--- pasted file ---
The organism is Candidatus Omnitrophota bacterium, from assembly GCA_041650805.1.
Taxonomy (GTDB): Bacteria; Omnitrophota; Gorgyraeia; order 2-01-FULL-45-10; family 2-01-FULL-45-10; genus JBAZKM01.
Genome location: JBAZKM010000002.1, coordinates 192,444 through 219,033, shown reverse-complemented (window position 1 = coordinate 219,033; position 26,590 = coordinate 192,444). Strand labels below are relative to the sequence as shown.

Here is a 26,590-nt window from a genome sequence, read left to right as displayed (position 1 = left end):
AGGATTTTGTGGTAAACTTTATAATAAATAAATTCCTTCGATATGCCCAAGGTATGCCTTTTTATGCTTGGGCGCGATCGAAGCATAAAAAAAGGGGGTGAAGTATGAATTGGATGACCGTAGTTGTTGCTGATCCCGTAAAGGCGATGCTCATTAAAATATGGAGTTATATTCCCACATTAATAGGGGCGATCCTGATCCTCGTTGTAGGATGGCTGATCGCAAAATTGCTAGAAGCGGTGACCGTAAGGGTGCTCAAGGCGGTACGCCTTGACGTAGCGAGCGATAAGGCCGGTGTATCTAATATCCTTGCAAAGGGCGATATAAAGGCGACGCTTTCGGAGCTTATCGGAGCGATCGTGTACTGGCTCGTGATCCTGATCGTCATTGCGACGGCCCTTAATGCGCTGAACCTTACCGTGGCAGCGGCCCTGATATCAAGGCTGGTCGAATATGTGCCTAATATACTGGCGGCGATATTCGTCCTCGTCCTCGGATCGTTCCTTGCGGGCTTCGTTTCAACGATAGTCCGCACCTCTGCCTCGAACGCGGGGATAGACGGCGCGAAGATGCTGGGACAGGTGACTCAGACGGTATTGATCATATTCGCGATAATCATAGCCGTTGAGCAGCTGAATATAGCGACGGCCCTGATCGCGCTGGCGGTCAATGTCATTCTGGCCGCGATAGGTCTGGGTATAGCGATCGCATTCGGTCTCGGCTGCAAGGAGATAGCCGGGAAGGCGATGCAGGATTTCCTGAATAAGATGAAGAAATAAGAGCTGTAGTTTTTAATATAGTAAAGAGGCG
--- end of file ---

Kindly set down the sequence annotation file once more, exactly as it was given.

The organism is Candidatus Omnitrophota bacterium, from assembly GCA_041650805.1.
Taxonomy (GTDB): Bacteria; Omnitrophota; Gorgyraeia; order 2-01-FULL-45-10; family 2-01-FULL-45-10; genus JBAZKM01.
Genome location: JBAZKM010000002.1, coordinates 192,444 through 219,033, shown reverse-complemented (window position 1 = coordinate 219,033; position 26,590 = coordinate 192,444). Strand labels below are relative to the sequence as shown.

Here is a 26,590-nt window from a genome sequence, read left to right as displayed (position 1 = left end):
AGGATTTTGTGGTAAACTTTATAATAAATAAATTCCTTCGATATGCCCAAGGTATGCCTTTTTATGCTTGGGCGCGATCGAAGCATAAAAAAAGGGGGTGAAGTATGAATTGGATGACCGTAGTTGTTGCTGATCCCGTAAAGGCGATGCTCATTAAAATATGGAGTTATATTCCCACATTAATAGGGGCGATCCTGATCCTCGTTGTAGGATGGCTGATCGCAAAATTGCTAGAAGCGGTGACCGTAAGGGTGCTCAAGGCGGTACGCCTTGACGTAGCGAGCGATAAGGCCGGTGTATCTAATATCCTTGCAAAGGGCGATATAAAGGCGACGCTTTCGGAGCTTATCGGAGCGATCGTGTACTGGCTCGTGATCCTGATCGTCATTGCGACGGCCCTTAATGCGCTGAACCTTACCGTGGCAGCGGCCCTGATATCAAGGCTGGTCGAATATGTGCCTAATATACTGGCGGCGATATTCGTCCTCGTCCTCGGATCGTTCCTTGCGGGCTTCGTTTCAACGATAGTCCGCACCTCTGCCTCGAACGCGGGGATAGACGGCGCGAAGATGCTGGGACAGGTGACTCAGACGGTATTGATCATATTCGCGATAATCATAGCCGTTGAGCAGCTGAATATAGCGACGGCCCTGATCGCGCTGGCGGTCAATGTCATTCTGGCCGCGATAGGTCTGGGTATAGCGATCGCATTCGGTCTCGGCTGCAAGGAGATAGCCGGGAAGGCGATGCAGGATTTCCTGAATAAGATGAAGAAATAAGAGCTGTAGTTTTTAATATAGTAAAGAGGCG